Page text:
Because of the law of large numbers, this problem does not arise with the classical definition of typical set as n gets large. But since we’re working with n=1, it’s a concern. And the definitions implicitly used by the Stan people are clearly working within \Theta, not \Theta^n. See for example the quotes by Bob and Michael above. Just to be clear, the n in the official definition of the typical set is not the same as the dimension of \theta, which is 10 in my example. In my example, \Theta is 10-dimensional, and \Theta^n, if we were to work with it, would have dimension 10n.

Differences between the official definition of “typical set” and some of how it’s discussed in the Stan community

  1. The first difference is that the official definition is in \Theta^n, while in Stan it’s used to refer to a subset of \Theta. So the use in Stan is a special case of the general definition.

  2. The second difference is that, as noted above, the 99% typical set for the 10-dimensional normal as officially defined includes the mode, which is not quite how we’ve been thinking about things. The Stan intuition is not all wrong—as dimensionality increases, 99% typical sets will ultimately exclude the mode. Everything’s fine if d=100, for example. But for low dimensions, such as d=10, the skew in the posterior distribution of \log(p(\theta)) makes a difference. 10 is not a high number of dimensions, but 10-dimensional problems do come up in applications.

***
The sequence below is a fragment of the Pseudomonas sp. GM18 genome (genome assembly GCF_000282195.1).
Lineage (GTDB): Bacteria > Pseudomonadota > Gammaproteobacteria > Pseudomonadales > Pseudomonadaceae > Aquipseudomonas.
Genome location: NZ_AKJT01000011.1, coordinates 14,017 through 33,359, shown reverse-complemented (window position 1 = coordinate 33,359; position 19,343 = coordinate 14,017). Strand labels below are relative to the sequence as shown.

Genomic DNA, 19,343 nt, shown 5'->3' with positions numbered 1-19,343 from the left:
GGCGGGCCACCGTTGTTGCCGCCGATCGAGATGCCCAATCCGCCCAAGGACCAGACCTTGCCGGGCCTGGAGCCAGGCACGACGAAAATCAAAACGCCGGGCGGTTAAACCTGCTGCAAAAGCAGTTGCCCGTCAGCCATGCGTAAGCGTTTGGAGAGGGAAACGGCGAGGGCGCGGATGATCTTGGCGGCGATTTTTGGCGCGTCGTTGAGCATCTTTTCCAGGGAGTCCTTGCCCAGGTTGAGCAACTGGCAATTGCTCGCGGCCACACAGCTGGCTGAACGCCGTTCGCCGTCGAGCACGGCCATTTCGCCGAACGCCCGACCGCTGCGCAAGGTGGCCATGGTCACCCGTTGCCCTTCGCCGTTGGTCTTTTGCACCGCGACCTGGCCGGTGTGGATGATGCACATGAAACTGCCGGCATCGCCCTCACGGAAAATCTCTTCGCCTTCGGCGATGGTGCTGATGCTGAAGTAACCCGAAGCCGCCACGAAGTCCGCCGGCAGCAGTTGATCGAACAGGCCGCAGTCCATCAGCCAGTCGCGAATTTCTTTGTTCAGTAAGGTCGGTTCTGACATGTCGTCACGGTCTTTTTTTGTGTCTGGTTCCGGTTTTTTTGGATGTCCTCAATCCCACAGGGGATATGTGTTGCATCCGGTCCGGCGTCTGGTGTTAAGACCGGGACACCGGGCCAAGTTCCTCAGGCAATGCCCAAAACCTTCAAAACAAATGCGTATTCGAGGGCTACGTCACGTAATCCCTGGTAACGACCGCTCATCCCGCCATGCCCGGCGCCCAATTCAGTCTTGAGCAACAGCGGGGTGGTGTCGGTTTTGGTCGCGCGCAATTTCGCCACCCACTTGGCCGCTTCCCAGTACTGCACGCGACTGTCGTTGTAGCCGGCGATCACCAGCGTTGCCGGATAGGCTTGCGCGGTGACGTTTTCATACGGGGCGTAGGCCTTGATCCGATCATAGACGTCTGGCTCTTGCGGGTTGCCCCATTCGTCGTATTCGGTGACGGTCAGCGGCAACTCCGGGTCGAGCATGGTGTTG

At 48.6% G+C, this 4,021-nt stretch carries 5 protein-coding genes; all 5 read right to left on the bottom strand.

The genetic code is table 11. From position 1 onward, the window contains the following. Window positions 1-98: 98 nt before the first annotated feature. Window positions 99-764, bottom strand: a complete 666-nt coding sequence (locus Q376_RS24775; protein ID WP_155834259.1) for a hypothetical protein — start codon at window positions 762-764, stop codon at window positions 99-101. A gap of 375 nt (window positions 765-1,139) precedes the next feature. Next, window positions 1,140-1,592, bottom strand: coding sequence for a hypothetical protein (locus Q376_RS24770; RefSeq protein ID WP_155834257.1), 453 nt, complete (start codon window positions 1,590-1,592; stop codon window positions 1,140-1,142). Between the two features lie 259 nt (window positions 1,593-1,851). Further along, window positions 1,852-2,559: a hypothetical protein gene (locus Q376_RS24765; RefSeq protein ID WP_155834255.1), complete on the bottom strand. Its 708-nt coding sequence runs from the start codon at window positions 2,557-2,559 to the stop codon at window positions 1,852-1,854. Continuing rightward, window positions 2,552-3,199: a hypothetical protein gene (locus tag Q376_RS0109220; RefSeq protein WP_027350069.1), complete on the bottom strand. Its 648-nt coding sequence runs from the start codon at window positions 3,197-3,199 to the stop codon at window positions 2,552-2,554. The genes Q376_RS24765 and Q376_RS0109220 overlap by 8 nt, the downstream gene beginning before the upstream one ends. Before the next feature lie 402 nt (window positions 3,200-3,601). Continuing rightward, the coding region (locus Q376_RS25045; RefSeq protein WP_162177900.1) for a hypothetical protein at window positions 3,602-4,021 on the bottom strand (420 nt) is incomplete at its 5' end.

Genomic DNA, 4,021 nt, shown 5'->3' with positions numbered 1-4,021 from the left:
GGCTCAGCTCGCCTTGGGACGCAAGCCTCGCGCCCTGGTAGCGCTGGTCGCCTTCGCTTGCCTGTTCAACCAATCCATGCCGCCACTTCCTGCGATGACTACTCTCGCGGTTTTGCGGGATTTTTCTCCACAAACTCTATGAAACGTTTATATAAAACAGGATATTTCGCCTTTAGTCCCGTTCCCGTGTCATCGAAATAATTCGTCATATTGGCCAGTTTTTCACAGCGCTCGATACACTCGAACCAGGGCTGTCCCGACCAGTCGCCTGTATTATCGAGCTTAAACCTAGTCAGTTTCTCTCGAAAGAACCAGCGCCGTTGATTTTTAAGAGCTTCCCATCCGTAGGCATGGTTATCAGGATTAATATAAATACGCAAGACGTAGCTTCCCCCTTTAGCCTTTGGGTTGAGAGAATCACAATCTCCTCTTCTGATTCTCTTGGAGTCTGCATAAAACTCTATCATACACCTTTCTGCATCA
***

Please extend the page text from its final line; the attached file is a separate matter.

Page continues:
3. The third difference is that the typical set is not invariant to nonlinear transformations of \theta. This can be seen as follows: if you transform \theta nonlinearly, you’ll need to divide the density by the absolute value of the determinant of the Jacobian of the transformation, that is, you’re adding -log |det(Jacobian)| to the log density. The typical set of \theta is the inverse image of a set defined on the log density (that is, you take the values of \theta for which \log(p(\theta)) is in the range -H \pm \epsilon), and changing \log(p(\theta)) by subtracting a log abs det Jacobian will change the mapping and thus change the inverse image. This is not a big deal, nor is it a problem—if you nonlinearly transform \theta, you’re changing the geometry of the problem, so it makes sense that the typical set changes too. We should just be clear on it.